I don't think she's writing these scenes because of the mantra "sex sells" exclusively. I suspect she's exploring themes of sex and death for creative reasons.

Natasha, thank you. Haven't read them all( obviously) I understand in part her intent, but for me she just didn't pull it off.

Charles, I have to agree that she makes sex dull.Even mechanical for the most part. Perhaps some of us see her concepts as original because we simply haven't read enough in the sub-genre.

Thank you, Fairy. I'm in the "how long, O Lord?" stage iat the moment.
I am so happy about the reviews--and secretly astonished they've been so good!

BernardL said...

You underestimate your 'action' writing prowess, Bernita. The battle Lillie and Thresher waged against the reanimated corpse husband in Lillie's house, for example, was a top notch scene. I don't need non-stop action. I need a story to go along with the action. Establishing a world as in D & D, especially in first person is a monumental task. Combining story and action in a new paranormal world will always strike readers and reviewers in different ways. Frankly, any review you can get where the reviewer actually read the book is a plus. :)

writtenwyrdd said...

You know, I keep finding that when I leave comments on blogger that they disappear. It's really annoying.

But, yet again, let me say I hope the back improves soon and congrats on further good reviews of the book! Yay!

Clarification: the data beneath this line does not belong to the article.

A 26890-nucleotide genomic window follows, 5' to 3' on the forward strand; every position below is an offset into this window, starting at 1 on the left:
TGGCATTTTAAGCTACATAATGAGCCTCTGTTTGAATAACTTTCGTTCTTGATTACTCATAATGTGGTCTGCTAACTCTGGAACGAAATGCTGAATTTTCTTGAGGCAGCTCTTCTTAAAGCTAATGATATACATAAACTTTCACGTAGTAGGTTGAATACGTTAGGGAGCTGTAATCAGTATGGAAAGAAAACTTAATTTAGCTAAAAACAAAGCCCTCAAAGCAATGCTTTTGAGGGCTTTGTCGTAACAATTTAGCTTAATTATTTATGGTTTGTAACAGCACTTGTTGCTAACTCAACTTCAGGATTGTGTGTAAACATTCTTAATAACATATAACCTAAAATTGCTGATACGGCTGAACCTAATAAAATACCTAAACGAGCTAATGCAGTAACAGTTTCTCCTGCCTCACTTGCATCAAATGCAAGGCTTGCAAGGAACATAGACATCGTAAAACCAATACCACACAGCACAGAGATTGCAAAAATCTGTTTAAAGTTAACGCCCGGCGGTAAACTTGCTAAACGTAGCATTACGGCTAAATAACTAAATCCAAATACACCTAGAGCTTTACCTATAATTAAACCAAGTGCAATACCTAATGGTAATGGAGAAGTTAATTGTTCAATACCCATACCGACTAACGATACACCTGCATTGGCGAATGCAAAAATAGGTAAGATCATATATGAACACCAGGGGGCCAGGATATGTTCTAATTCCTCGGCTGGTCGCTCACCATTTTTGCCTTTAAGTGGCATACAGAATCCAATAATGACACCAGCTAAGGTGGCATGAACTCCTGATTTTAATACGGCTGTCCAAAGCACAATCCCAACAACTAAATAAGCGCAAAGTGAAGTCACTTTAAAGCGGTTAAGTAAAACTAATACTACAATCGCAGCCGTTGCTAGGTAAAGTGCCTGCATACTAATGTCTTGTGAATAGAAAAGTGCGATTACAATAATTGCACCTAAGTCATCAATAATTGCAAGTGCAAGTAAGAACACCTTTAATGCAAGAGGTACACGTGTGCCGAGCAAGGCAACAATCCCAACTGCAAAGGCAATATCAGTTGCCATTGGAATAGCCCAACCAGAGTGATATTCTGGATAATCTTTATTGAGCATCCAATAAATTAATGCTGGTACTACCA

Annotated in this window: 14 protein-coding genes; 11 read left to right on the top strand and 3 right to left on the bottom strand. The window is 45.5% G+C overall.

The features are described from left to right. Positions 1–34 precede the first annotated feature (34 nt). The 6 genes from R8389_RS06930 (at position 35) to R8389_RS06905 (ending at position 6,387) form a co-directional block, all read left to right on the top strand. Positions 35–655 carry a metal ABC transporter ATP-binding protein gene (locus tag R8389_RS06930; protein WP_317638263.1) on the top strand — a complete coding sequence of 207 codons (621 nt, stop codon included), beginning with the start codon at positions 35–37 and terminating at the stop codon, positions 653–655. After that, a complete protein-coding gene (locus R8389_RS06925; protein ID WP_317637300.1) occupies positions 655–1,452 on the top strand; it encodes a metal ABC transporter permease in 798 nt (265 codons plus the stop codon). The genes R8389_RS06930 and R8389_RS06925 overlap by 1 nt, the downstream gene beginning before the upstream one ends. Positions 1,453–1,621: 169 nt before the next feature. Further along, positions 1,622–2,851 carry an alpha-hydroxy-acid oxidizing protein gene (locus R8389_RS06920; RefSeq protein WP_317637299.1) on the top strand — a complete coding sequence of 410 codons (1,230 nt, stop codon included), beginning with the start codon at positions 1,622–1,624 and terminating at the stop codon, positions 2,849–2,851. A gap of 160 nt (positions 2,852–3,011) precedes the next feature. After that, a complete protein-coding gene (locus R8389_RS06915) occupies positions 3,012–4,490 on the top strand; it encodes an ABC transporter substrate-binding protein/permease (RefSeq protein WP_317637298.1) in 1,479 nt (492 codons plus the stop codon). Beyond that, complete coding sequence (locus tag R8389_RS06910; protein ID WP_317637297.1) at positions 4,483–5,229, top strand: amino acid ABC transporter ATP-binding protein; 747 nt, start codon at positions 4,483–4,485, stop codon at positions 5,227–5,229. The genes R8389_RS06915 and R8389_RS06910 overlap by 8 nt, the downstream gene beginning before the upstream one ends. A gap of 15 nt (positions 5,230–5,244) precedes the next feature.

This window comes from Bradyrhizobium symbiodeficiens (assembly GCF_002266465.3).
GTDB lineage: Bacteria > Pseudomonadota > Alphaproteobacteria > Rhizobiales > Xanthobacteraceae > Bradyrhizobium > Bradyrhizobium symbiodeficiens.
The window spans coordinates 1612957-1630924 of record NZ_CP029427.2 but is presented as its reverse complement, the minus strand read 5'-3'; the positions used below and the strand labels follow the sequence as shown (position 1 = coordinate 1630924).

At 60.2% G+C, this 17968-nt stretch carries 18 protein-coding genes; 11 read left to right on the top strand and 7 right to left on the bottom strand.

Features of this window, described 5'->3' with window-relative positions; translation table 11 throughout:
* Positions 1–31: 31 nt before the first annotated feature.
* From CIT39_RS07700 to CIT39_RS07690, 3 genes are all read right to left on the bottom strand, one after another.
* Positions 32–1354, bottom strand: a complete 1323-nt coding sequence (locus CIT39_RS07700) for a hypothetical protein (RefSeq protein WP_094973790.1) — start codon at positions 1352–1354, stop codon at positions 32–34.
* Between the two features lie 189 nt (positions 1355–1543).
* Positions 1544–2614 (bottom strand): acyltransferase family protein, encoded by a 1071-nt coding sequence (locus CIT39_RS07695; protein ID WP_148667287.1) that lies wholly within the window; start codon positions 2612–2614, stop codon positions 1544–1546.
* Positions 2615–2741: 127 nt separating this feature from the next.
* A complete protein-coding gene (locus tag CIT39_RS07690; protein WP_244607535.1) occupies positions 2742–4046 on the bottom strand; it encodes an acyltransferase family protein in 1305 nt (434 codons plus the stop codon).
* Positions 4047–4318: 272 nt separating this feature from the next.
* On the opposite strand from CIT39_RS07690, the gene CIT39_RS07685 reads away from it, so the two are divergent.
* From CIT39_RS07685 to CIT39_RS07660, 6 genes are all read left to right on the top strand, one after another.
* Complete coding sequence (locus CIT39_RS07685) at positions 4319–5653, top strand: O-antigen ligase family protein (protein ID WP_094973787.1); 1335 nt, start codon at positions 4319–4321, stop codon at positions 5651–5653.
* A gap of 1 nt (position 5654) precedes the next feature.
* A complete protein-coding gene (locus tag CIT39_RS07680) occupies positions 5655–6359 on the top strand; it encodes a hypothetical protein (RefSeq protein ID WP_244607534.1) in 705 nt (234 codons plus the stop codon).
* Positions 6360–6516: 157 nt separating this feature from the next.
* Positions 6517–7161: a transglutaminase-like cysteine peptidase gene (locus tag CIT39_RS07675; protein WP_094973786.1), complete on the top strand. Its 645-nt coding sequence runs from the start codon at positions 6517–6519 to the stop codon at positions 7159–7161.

Bernita said...

Bernard, I am so glad you liked that scene because I have the highest respect for the way you handle action.! Thank you.

I agree and I've been very fortunate in my reviewers. They all strike me as honest and sincere.

Archer emailed me that he seemed to be having the same problem this week, Written, yet I found his post when I cam online.
Blogger has been so good for quite a while now that I suppose we're due for a series of problems.
I'm finding the wv doesn't show up first time on blogger.
And thank you again. You helped make it possible with your solid, intelligent critique.

raine said...

Congrats on another great review, Bernita, & sincerely hope back relief is on the way.

Lauren said...

Congrats on the review! I hope your back starts to give you some relief here soon.

laughingwolf said...

balance/order/justice... could it be any more libran? :O lol

Bernita said...

Dear Raine and Lauren, thank you.
I don't mean to whine--just to explain-- but I am so weary of pain.

So true, LW!
A daughter gave me a plaque of Ma'at which hangs in my hall.

laughingwolf said...

cool... smart daughter :)

wv: shishroa

nitebyrd said...

I enjoyed Laurell Hamilton's early Anita Blake books but the later ones are just non-stop sex w/o much plot, I doubt I continue reading. Now, Diana Gabaldon's "Outlander" series is like oxygen for me! She is just brilliant!

I've just started D&D after finally figuring out the PC reader thingy from B&N!

Bernita said...

It's a charming conceit to have Ma'at, LW!

I feel much the same, Nitebyrd. Gabaldon is so rich and textured.